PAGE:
Increased nuclear NAD+ biosynthesis alters skeletal muscle physiology

Samsudeen AF1, Fiveash CE1, Brandon AE2, Das A3, Kiriaev L4, Araki T5, Head SI4, Cooney GJ2, Osborne B1 and Turner N1

  1. Mitochondrial Bioenergetics Laboratory, UNSW Sydney.
  2. The Charles Perkins Centre, University of Sydney.
  3. Molecular Biology of Ageing Laboratory, UNSW Sydney.
  4. Department of Physiology, UNSW Sydney.
  5. National Center of Neurology and Psychiatry, Tokyo, Japan.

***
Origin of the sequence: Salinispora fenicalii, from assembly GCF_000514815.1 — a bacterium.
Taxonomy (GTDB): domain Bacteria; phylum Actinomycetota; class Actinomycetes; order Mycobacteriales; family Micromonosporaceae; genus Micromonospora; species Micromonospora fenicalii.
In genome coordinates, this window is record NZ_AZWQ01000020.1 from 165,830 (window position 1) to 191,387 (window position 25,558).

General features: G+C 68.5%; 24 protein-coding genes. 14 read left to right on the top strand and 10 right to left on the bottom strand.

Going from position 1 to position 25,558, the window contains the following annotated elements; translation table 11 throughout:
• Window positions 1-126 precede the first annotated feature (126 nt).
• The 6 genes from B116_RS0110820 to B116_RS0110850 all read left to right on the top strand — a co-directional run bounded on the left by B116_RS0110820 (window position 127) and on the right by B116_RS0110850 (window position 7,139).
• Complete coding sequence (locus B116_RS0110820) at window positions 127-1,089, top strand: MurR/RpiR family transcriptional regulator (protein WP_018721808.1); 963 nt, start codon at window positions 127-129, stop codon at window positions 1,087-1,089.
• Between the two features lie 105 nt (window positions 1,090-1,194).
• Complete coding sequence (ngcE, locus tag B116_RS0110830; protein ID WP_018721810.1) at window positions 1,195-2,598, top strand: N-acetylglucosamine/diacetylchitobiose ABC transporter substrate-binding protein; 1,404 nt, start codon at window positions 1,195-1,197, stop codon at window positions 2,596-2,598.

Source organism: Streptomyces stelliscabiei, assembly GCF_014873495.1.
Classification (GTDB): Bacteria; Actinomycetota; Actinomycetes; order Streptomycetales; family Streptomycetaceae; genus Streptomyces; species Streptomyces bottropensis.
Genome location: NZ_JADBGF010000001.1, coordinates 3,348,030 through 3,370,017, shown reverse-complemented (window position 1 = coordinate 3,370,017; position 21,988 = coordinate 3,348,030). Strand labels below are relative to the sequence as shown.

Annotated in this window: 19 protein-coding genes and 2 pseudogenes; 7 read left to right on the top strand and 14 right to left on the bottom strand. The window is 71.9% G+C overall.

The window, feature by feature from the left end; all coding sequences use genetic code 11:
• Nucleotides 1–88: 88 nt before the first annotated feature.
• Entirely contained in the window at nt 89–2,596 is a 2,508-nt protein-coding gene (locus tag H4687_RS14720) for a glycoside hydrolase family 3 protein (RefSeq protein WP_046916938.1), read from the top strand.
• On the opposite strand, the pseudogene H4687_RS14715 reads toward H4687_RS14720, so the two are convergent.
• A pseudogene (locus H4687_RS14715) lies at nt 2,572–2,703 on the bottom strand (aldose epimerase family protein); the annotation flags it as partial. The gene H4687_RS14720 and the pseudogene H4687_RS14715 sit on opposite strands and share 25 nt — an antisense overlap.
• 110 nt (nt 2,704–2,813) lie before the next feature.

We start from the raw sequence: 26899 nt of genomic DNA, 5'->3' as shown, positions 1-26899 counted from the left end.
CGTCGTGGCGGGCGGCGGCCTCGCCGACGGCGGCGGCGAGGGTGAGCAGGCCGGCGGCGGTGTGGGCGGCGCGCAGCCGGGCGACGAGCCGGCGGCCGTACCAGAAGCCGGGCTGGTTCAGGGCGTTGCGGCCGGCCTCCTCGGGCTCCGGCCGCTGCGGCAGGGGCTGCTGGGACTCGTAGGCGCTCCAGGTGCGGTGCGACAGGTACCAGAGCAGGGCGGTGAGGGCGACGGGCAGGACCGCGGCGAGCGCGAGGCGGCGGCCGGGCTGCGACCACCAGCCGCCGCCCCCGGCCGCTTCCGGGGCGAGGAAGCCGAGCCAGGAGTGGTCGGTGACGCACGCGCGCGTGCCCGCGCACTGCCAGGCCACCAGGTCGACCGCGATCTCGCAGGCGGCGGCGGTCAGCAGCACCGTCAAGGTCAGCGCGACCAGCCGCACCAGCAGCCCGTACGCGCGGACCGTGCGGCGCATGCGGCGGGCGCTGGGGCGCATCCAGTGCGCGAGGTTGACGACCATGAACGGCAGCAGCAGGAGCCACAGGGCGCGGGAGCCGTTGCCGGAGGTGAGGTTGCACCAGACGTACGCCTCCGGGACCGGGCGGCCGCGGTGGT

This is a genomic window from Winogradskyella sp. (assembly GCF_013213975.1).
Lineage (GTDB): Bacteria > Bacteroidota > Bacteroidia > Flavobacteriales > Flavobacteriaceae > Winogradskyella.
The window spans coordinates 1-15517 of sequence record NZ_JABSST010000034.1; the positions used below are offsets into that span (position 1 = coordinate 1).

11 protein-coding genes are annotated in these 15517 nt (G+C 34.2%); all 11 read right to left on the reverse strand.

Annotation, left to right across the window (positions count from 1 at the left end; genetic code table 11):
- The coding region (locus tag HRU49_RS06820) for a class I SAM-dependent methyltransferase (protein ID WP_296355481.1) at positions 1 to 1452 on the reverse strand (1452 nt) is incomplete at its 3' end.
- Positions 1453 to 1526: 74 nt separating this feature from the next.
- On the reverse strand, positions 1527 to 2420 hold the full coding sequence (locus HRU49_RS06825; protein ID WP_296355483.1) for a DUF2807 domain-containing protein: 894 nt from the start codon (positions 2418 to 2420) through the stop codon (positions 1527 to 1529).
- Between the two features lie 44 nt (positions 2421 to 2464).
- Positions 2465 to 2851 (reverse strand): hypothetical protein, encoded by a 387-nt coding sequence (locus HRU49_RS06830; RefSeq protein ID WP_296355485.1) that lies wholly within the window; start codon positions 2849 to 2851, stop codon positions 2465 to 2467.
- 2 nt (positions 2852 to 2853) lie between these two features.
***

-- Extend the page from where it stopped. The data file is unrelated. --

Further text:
Nicotinamide adenine dinucleotide (NAD+) is a ubiquitous co-substrate used in a multitude of cellular reactions. Recent recognition of the role of NAD+ in obesity and ageing has sparked a surge in interest in NAD+ biology. Nicotinamide mononucleotide adenylyltransferase (NMNAT) is a key enzyme regulating NAD+ levels, however the metabolic consequences of NMNAT manipulation has not been explored. Our studies investigated transgenic mice overexpressing NMNAT1 (the nuclear NMNAT isoform) where NMNAT1Tg mice had a reduced lean mass compared to wild-type (WT) littermates, primarily driven by a marked reduction (~30-40%) in skeletal muscle mass. Functionally, NMNAT1Tg mice showed reduced forelimb grip strength in comparison to WT littermates, but surprisingly no difference in exercise endurance. Immunohistochemical analysis showed a decrease in the average cross-sectional area of muscle fibres underpinned the reduced muscle mass. NMNAT1Tg muscle was characterised by an increase in more oxidative myosin heavy chain (MHC) isoforms (MHC1, MHC2a) and decreased fast-twitch MHC2b expression. A potential shift to a more oxidative phenotype in NMNAT1Tg vs. WT mice was confirmed by twitch characteristics and force/fatigue experiments in isolated extensor digitorum longus and soleus muscles. At a whole-body level, NMNAT1Tg mice showed higher energy expenditure, improved glucose tolerance and greater clearance of glucose into skeletal muscle in hyperinsulinaemic-euglycaemic clamp experiments. Overall, our findings indicate that enhancing nuclear NAD+ biosynthesis invokes widespread changes in skeletal muscle physiology.